It was obvious that Jeff and Lori are held in high regard by the people they are leaving behind, and there was a “proper” hand over of that emotion and affection.  Now some would say there is no room for that in business, yet it is these types of small differences that can really enthuse people (and hence motivate).

When we work for a living (generalistically), we choose where to work initially based on what the job is and what the pay is.  We generally stay because of the people we end up working with.  A good team, a good boss, and interesting enough work, we’re likely to stay irrespective of the financial compensation (as long as the basics are covered – see RSA Animate’s Drive).

What was obvious from the church this afternoon was that highly regarded people do move on, and how that is handled can motivate the rest by showing how they are regarded.  What can we learn in the business world to enthuse people and motivate them; Clue: it’s not in when people leave, its in the small things during their time with us.

I perceive that American company owners have some good style – books like Bill Fromm’s 10 Commandments Of Business… or the current Autumn 2010 series of Undercover Boss (set in America) – immediate managers can be interested enough in their workers to invite them home for a meal and to meet the family – I’d heard this before of Americans…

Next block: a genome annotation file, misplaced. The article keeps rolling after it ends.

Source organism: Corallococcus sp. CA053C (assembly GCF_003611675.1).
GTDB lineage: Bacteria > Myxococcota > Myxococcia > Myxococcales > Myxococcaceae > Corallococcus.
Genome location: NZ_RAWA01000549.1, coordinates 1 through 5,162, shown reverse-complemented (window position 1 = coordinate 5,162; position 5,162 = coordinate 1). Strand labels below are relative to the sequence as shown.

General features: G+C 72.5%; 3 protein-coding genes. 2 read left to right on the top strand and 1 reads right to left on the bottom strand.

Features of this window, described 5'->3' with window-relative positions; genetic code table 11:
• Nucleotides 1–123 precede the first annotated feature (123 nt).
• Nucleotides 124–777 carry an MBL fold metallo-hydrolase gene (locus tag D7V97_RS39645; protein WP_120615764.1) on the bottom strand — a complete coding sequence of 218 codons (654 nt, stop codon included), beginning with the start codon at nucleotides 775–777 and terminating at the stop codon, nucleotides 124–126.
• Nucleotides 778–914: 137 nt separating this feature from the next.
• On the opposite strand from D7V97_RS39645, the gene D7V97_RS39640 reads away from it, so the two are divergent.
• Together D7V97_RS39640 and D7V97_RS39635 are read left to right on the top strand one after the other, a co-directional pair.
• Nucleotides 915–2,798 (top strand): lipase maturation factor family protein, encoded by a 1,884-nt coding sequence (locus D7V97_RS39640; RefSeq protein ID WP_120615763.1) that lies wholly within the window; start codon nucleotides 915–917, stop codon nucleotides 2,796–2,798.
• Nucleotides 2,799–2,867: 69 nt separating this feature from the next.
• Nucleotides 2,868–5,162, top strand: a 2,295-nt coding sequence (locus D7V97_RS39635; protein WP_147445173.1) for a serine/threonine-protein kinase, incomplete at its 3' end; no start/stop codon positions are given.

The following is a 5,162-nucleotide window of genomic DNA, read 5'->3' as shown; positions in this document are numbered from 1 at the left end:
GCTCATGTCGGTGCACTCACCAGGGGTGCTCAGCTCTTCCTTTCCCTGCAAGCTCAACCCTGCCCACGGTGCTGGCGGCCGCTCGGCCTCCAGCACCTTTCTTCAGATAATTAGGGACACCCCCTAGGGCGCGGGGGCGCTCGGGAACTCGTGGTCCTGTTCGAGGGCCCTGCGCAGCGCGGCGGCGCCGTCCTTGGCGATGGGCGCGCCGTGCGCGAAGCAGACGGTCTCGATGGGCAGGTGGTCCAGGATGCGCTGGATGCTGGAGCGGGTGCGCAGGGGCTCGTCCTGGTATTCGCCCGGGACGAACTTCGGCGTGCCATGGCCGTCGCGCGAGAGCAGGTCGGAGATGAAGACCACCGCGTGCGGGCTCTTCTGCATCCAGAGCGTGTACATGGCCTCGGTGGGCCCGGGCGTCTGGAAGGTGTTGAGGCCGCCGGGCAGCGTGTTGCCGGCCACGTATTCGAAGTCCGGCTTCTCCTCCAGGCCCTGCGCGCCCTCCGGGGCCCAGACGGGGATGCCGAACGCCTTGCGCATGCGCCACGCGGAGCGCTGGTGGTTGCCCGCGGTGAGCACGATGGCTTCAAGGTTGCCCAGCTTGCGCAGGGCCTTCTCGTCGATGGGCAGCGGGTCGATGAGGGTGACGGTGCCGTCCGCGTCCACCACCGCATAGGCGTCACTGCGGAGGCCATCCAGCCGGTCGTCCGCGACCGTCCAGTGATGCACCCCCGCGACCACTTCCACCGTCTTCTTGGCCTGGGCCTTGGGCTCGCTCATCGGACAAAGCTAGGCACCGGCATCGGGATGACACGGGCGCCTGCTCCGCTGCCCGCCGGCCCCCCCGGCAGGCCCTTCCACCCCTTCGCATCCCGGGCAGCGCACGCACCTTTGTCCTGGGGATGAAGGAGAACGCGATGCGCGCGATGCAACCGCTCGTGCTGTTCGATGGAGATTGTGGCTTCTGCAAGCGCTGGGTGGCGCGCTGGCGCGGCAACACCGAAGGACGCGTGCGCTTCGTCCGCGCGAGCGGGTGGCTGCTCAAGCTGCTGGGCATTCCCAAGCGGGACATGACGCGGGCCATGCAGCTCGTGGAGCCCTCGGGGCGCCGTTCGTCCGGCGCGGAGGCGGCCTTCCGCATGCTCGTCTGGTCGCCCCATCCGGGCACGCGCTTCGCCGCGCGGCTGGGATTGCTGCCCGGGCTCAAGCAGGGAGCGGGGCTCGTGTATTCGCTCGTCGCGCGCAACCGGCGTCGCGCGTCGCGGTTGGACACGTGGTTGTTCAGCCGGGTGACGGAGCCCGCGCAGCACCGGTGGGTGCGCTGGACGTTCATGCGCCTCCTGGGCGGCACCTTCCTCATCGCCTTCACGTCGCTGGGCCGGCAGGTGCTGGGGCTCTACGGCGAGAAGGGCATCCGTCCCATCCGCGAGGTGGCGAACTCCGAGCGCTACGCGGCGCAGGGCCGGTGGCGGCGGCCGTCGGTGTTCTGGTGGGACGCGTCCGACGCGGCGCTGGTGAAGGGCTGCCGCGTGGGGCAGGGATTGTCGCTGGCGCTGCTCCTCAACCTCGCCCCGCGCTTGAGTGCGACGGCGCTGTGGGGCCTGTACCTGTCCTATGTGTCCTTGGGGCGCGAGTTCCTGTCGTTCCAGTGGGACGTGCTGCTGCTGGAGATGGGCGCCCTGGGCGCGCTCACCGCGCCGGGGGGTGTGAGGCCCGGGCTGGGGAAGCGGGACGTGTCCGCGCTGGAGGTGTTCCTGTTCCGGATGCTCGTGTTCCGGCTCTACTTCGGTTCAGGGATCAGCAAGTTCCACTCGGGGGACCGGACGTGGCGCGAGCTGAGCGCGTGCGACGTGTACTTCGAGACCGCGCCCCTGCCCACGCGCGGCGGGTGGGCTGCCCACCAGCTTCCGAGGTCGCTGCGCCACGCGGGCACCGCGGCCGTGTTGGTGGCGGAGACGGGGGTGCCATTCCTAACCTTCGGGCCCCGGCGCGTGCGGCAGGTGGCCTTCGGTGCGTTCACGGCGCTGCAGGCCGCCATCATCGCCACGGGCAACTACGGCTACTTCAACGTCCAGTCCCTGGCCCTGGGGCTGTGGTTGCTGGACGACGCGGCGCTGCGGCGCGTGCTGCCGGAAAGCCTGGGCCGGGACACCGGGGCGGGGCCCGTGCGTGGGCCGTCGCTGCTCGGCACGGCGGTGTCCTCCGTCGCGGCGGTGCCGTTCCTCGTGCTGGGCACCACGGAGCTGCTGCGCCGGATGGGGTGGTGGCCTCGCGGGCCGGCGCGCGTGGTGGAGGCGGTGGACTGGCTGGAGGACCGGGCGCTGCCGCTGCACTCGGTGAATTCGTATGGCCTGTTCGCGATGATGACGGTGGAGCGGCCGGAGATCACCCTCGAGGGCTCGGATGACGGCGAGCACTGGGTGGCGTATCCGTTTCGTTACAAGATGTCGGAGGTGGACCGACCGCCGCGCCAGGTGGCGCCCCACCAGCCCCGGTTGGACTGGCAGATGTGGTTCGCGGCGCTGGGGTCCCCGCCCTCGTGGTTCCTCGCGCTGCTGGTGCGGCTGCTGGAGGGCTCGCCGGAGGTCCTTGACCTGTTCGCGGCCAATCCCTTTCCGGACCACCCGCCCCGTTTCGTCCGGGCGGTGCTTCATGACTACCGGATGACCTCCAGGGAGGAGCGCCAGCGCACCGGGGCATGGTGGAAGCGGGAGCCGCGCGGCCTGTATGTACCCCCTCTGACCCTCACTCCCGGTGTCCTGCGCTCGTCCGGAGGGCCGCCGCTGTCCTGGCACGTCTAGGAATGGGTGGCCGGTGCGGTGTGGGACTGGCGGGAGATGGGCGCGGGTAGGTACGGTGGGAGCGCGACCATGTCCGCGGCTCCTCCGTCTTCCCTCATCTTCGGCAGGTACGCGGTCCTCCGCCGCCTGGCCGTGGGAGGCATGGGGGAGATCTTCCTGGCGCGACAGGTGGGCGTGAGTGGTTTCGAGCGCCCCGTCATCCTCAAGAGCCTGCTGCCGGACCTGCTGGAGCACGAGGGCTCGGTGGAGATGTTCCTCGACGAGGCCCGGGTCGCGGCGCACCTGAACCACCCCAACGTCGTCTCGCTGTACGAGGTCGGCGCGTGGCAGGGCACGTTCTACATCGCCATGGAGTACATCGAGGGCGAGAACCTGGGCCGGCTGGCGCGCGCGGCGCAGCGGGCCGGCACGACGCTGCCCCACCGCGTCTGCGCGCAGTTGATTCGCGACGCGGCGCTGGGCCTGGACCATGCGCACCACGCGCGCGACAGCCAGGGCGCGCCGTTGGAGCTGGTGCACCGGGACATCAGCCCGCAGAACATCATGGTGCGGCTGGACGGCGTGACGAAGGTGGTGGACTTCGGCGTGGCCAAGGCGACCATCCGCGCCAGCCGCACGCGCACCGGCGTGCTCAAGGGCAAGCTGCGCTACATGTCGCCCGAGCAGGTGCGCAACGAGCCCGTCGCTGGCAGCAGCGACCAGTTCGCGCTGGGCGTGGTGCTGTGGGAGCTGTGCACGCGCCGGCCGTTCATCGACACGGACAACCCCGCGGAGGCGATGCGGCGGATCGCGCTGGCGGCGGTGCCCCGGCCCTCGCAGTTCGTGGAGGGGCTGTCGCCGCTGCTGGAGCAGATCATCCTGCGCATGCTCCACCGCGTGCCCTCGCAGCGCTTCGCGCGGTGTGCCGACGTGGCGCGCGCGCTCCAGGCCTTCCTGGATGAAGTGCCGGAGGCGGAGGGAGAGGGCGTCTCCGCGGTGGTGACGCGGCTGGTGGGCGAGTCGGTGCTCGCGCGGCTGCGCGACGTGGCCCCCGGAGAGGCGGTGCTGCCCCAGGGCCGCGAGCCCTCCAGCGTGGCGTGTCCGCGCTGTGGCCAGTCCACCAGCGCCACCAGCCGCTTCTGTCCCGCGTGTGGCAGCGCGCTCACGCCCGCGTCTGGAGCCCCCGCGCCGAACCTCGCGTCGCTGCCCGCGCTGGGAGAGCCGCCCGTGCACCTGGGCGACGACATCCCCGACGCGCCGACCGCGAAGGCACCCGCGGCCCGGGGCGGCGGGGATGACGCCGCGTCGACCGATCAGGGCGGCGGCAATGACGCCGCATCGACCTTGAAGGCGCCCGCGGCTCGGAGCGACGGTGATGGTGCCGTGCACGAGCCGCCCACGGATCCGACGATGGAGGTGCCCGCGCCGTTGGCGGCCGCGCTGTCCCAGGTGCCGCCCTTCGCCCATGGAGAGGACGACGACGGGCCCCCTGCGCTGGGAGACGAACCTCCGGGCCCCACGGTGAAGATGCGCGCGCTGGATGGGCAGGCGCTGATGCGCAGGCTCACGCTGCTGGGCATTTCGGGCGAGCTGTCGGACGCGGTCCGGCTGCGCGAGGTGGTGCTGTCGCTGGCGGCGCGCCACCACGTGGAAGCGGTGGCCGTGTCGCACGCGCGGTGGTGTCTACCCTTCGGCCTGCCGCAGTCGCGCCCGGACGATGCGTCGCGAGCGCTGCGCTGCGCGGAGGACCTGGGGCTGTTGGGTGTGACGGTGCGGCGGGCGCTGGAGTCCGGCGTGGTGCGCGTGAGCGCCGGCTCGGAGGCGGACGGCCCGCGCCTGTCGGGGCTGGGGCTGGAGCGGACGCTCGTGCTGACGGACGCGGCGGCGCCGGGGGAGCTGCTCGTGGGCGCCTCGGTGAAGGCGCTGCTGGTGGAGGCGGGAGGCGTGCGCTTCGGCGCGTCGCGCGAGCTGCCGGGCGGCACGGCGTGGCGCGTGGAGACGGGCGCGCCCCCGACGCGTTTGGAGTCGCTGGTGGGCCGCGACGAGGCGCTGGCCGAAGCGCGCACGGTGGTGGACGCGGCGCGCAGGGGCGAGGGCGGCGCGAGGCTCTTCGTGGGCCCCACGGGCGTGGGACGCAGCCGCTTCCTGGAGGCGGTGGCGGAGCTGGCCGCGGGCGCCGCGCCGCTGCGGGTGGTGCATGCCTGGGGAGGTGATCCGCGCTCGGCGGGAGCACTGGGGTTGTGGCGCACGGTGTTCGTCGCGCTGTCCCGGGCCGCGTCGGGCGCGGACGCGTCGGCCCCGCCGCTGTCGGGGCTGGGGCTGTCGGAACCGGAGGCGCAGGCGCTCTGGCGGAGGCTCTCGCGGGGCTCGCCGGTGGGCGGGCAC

Perhaps we just need to lose our “Englishness”, let our normally separated work and home lives merge together to a small extent.  This is a lesson where church can show business a thing or two – taking a fairly active interest in each others’ lives, looking to do good to each other, rather than at best disinterest, and at worst belittlement.

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Mashing Up The Enterprise

In this post, I take a look at the Inverted Pyramid Organisational structure, and how I see it being applied within my business context.

I’m often watching Military History programmes, though I’ve not been in the Armed Forces. One of the overriding principles that I have picked up is that chains of command are prevalent. 

In business (or other organisations), we often rely on those same chains of command.  When I was briefly in a startup Neighbourhood Watch scheme about 4 months before I left Leicester as a graduate (in 1994), a complex organisation chart introduced me to this principle.

This was initially a typical “A” pyramid, with the Police head at the top, flowing down to regional and watch leaders, with the final volunteers at the bottom

Then one of the keys that held this together was turned on its head. The organisation chart was turned into a “V” model, with the Volounteers at the top. This was new to me then, although since espoused by many – The Visual World contains one of my favourite explanations.

This demonstrated to the Volunteers that they were the most important people to the Neighbourhood Watch scheme, and the various leaders and coordinators were merely there to enable the Neighbourhood Watch volunteers to do their jobs. 

In business, we suffer the same stagnation.  During my degree, we made a case study of Taylorism (or scientific management), which can be distilled into “Managers Think, Workers Do”.  Perhaps we suffer from this particularly in the UK.

A more postmodern principle (and one that I learnt from that early exposure in the Neighbourhood Watch) is that managers more often need to serve and enable their staff and workers, not think for them.